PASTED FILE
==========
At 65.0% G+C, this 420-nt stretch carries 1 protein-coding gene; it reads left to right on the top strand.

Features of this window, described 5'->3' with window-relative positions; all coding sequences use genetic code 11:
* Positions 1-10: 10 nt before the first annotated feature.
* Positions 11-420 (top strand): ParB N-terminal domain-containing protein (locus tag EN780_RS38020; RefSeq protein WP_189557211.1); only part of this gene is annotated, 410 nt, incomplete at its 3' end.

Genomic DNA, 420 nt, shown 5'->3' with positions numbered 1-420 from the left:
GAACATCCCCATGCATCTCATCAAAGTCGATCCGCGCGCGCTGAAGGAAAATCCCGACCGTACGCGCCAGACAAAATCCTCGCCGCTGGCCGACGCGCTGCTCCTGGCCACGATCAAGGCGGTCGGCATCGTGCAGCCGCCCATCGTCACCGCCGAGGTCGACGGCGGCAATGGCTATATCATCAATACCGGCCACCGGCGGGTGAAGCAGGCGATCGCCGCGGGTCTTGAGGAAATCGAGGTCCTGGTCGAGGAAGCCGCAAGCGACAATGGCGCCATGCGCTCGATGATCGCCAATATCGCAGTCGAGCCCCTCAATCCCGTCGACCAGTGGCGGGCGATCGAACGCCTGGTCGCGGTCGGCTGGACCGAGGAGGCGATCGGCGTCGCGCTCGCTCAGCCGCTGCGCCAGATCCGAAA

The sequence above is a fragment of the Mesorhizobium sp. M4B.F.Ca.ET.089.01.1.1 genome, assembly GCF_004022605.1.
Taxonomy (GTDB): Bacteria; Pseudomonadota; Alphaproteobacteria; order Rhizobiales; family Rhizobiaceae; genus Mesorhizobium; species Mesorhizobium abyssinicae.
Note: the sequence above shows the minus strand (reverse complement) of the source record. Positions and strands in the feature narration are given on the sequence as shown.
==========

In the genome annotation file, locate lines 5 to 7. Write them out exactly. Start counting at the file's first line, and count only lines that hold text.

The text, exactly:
Genomic DNA, 420 nt, shown 5'->3' with positions numbered 1-420 from the left:
GAACATCCCCATGCATCTCATCAAAGTCGATCCGCGCGCGCTGAAGGAAAATCCCGACCGTACGCGCCAGACAAAATCCTCGCCGCTGGCCGACGCGCTGCTCCTGGCCACGATCAAGGCGGTCGGCATCGTGCAGCCGCCCATCGTCACCGCCGAGGTCGACGGCGGCAATGGCTATATCATCAATACCGGCCACCGGCGGGTGAAGCAGGCGATCGCCGCGGGTCTTGAGGAAATCGAGGTCCTGGTCGAGGAAGCCGCAAGCGACAATGGCGCCATGCGCTCGATGATCGCCAATATCGCAGTCGAGCCCCTCAATCCCGTCGACCAGTGGCGGGCGATCGAACGCCTGGTCGCGGTCGGCTGGACCGAGGAGGCGATCGGCGTCGCGCTCGCTCAGCCGCTGCGCCAGATCCGAAA

The sequence above is a fragment of the Mesorhizobium sp. M4B.F.Ca.ET.089.01.1.1 genome, assembly GCF_004022605.1.